In my real life, I may write friends email forwards that read, “G-Rons, look what someone just sent me a ‘link’ to! If you have a subscription to the Inter Net, you should totally check out this live performance of the video game Punch Out.” But no matter how funny I found that online clip, I certainly shouldn’t be wasting valuable blog space on it. (Next week: the AWESOMENESS of Chronic-Narnia-Cles.)
Recently the meta-blogs have been abuzz with various amateur home videos of what appear to be high school talent showcases featuring teenagers re-enacting or musically recreating various mid-1980s Nintendo software titles. When it’s not Little Mac beating up the one-waza Don Flamenco (Pt. I), it’s the Mario theme on glockenspiel. Famicon nostalgia is at its peak, and I sometimes find myself voluntary listening to bossa nova indie pop records made completely with four-channel 8-bit sound.
Now if the kids in these videos are really high school students, and these clips are recent, that means — are you ready for this? — they are recreating games made before they were even born. Put this in context: The first time these kids probably picked up a NES, it was 1996 and Crash Bandicoot was on the cover of Time. Power Gloves were so marked down in price that you could buy four — and leave two in your locker at school.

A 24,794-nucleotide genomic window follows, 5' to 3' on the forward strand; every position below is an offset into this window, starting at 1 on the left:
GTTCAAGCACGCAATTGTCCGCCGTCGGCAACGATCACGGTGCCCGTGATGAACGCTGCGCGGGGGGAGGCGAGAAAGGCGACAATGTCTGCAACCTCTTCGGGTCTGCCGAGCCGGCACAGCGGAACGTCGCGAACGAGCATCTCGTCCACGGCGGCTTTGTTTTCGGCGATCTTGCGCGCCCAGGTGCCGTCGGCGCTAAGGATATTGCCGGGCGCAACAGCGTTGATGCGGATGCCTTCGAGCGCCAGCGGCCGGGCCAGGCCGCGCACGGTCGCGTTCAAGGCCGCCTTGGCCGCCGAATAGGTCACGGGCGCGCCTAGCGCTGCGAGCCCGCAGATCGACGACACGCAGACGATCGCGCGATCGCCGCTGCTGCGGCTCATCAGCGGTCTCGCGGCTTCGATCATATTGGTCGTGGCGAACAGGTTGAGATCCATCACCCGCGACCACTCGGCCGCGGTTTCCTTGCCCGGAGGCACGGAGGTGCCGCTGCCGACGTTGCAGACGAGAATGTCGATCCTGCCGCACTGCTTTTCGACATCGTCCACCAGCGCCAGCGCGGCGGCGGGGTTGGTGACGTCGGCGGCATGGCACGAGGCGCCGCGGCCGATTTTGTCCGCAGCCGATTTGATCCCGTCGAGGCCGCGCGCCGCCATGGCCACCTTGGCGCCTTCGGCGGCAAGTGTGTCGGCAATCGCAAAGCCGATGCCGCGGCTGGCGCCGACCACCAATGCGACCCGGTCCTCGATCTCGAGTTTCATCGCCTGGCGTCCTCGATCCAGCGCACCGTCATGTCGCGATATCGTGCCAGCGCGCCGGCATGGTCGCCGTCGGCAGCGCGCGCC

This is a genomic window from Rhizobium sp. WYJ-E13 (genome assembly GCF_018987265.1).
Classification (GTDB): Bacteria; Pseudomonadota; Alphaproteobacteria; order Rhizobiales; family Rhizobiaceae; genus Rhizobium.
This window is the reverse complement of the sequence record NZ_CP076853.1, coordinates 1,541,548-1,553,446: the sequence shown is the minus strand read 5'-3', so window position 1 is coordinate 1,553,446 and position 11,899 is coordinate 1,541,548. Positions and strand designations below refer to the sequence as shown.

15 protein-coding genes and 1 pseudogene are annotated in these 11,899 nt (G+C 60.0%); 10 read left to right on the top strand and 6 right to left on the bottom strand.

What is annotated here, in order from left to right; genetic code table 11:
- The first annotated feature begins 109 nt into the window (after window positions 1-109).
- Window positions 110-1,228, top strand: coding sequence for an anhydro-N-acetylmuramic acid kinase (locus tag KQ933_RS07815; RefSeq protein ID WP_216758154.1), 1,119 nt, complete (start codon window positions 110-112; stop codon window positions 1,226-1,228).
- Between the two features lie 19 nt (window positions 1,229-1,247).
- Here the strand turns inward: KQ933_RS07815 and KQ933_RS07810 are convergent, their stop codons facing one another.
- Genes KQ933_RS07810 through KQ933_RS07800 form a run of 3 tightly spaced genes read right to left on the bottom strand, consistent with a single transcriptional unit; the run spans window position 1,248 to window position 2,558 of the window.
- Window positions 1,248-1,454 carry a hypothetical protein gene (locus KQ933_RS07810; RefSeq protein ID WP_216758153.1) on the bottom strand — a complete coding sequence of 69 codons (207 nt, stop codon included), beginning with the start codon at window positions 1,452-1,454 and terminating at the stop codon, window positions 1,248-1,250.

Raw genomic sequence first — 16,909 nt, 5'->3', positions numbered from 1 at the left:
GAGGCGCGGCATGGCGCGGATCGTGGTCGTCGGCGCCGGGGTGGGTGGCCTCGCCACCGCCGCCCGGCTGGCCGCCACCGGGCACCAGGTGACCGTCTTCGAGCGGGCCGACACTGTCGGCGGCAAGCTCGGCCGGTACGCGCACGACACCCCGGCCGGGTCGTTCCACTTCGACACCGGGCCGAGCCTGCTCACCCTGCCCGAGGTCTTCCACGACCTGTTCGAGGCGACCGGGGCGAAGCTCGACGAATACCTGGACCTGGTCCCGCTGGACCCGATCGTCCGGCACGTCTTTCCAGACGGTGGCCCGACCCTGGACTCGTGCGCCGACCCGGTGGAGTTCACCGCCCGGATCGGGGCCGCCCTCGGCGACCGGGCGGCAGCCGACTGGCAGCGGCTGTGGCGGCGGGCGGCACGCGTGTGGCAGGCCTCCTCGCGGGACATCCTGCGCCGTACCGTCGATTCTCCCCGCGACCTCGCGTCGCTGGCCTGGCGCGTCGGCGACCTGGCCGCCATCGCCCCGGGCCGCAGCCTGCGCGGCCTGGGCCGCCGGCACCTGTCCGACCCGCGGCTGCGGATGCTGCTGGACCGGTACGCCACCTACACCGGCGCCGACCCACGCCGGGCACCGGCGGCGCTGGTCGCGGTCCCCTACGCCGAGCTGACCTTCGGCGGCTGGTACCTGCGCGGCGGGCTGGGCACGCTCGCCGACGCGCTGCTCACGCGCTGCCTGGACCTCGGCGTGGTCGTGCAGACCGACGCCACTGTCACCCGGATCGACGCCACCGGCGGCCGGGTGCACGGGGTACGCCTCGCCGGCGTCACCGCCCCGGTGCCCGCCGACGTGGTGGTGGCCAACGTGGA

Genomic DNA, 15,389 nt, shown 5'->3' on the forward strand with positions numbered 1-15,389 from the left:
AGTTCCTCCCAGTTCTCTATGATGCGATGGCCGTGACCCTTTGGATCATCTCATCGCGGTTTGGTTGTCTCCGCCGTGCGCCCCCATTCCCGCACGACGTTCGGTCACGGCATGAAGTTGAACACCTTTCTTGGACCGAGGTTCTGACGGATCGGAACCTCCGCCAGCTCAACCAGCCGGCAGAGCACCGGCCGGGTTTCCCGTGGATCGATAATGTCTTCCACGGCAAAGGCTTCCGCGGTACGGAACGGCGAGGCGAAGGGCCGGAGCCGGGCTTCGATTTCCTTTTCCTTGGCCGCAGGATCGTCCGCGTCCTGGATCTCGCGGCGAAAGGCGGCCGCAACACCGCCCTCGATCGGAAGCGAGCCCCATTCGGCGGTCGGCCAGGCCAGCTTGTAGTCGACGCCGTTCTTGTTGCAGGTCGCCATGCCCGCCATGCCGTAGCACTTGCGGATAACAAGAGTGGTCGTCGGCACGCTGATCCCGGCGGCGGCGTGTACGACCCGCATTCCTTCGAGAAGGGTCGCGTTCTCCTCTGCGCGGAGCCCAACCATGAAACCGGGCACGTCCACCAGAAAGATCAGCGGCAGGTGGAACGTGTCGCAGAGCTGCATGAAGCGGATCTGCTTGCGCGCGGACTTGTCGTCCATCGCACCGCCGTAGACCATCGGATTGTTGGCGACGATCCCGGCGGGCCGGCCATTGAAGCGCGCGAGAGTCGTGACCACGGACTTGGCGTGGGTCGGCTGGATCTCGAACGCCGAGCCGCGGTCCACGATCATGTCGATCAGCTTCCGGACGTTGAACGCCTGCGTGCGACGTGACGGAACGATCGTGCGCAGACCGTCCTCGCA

But hey, who wasn’t making non-video game tributes to massively outdated video games in their teen years? Just to illustrate once and for all that “the more things change, the more they stay the same,” I’ve dug into my childhood collection of artwork and now present “non-video game tributes to early video games.”
EARLY ITALIAN FUTURIST THEATRE PIECE ABOUT BASEBALL
by W. David Marx, age 16
A: (becomes a bullet)
B: Can I be “A” next time? You are always “A.”
Audience: We throw fruit at you — and just as legend has it, Boccioni shall cover himself with his painting and then die years later in a wartime equestrian accident.
HAIKU ABOUT POPEYE
We go all the way
to FAO Schwartz and now
this is what we buy?
NO LIMIT TEXAS HOLD ‘EM POKER VERSION OF PONG
DUTCH WIKIPEDIA SITE LOOSELY BASED ON BURGERTIME
A COMMERCIAL TRANSACTION INVOLVING OLD ISSUES OF NINTENDO POWER
MY TELEPHONE NUMBER